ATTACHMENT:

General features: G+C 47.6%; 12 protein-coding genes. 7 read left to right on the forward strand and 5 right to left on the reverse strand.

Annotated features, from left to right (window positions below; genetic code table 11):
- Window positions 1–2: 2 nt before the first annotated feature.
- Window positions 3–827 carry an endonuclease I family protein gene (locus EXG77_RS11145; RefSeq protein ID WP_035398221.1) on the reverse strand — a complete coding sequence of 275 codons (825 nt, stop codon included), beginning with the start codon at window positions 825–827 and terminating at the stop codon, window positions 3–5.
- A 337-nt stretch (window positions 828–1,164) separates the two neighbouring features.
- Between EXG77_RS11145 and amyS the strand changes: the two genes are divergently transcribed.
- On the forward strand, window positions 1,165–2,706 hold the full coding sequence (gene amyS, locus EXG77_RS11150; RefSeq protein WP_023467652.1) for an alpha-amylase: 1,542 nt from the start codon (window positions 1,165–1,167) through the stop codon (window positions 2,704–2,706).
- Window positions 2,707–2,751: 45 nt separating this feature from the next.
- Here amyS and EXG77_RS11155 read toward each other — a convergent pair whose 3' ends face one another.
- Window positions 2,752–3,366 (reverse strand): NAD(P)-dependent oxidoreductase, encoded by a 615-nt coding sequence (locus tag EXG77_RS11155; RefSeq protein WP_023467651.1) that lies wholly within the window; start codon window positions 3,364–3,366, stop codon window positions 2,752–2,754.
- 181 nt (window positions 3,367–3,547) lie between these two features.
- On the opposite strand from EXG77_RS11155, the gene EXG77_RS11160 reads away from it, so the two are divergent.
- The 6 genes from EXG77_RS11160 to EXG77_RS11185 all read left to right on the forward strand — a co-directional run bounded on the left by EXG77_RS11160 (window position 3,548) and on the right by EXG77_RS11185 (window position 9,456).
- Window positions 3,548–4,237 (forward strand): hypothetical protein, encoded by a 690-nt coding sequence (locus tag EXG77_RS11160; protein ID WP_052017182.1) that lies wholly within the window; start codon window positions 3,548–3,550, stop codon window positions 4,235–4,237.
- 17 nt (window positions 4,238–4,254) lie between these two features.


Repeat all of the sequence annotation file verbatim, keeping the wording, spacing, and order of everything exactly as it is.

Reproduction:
General features: G+C 47.6%; 12 protein-coding genes. 7 read left to right on the forward strand and 5 right to left on the reverse strand.

Annotated features, from left to right (window positions below; genetic code table 11):
- Window positions 1–2: 2 nt before the first annotated feature.
- Window positions 3–827 carry an endonuclease I family protein gene (locus EXG77_RS11145; RefSeq protein ID WP_035398221.1) on the reverse strand — a complete coding sequence of 275 codons (825 nt, stop codon included), beginning with the start codon at window positions 825–827 and terminating at the stop codon, window positions 3–5.
- A 337-nt stretch (window positions 828–1,164) separates the two neighbouring features.
- Between EXG77_RS11145 and amyS the strand changes: the two genes are divergently transcribed.
- On the forward strand, window positions 1,165–2,706 hold the full coding sequence (gene amyS, locus EXG77_RS11150; RefSeq protein WP_023467652.1) for an alpha-amylase: 1,542 nt from the start codon (window positions 1,165–1,167) through the stop codon (window positions 2,704–2,706).
- Window positions 2,707–2,751: 45 nt separating this feature from the next.
- Here amyS and EXG77_RS11155 read toward each other — a convergent pair whose 3' ends face one another.
- Window positions 2,752–3,366 (reverse strand): NAD(P)-dependent oxidoreductase, encoded by a 615-nt coding sequence (locus tag EXG77_RS11155; RefSeq protein WP_023467651.1) that lies wholly within the window; start codon window positions 3,364–3,366, stop codon window positions 2,752–2,754.
- 181 nt (window positions 3,367–3,547) lie between these two features.
- On the opposite strand from EXG77_RS11155, the gene EXG77_RS11160 reads away from it, so the two are divergent.
- The 6 genes from EXG77_RS11160 to EXG77_RS11185 all read left to right on the forward strand — a co-directional run bounded on the left by EXG77_RS11160 (window position 3,548) and on the right by EXG77_RS11185 (window position 9,456).
- Window positions 3,548–4,237 (forward strand): hypothetical protein, encoded by a 690-nt coding sequence (locus tag EXG77_RS11160; protein ID WP_052017182.1) that lies wholly within the window; start codon window positions 3,548–3,550, stop codon window positions 4,235–4,237.
- 17 nt (window positions 4,238–4,254) lie between these two features.